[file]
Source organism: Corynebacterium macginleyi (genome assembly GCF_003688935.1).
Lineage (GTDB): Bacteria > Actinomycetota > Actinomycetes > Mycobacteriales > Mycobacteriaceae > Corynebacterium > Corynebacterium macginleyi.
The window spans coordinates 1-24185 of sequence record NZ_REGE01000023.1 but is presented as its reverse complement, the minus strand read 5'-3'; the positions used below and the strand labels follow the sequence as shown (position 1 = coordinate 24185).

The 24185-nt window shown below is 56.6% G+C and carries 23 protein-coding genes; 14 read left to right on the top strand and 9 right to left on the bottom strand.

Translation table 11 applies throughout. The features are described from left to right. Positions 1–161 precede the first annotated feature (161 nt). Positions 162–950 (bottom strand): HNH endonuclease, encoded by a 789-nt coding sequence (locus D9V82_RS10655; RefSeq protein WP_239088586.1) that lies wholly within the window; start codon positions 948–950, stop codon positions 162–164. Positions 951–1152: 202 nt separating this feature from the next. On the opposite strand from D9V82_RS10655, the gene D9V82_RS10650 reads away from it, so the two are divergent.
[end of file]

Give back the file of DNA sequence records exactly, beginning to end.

Source organism: Corynebacterium macginleyi (genome assembly GCF_003688935.1).
Lineage (GTDB): Bacteria > Actinomycetota > Actinomycetes > Mycobacteriales > Mycobacteriaceae > Corynebacterium > Corynebacterium macginleyi.
The window spans coordinates 1-24185 of sequence record NZ_REGE01000023.1 but is presented as its reverse complement, the minus strand read 5'-3'; the positions used below and the strand labels follow the sequence as shown (position 1 = coordinate 24185).

The 24185-nt window shown below is 56.6% G+C and carries 23 protein-coding genes; 14 read left to right on the top strand and 9 right to left on the bottom strand.

Translation table 11 applies throughout. The features are described from left to right. Positions 1–161 precede the first annotated feature (161 nt). Positions 162–950 (bottom strand): HNH endonuclease, encoded by a 789-nt coding sequence (locus D9V82_RS10655; RefSeq protein WP_239088586.1) that lies wholly within the window; start codon positions 948–950, stop codon positions 162–164. Positions 951–1152: 202 nt separating this feature from the next. On the opposite strand from D9V82_RS10655, the gene D9V82_RS10650 reads away from it, so the two are divergent.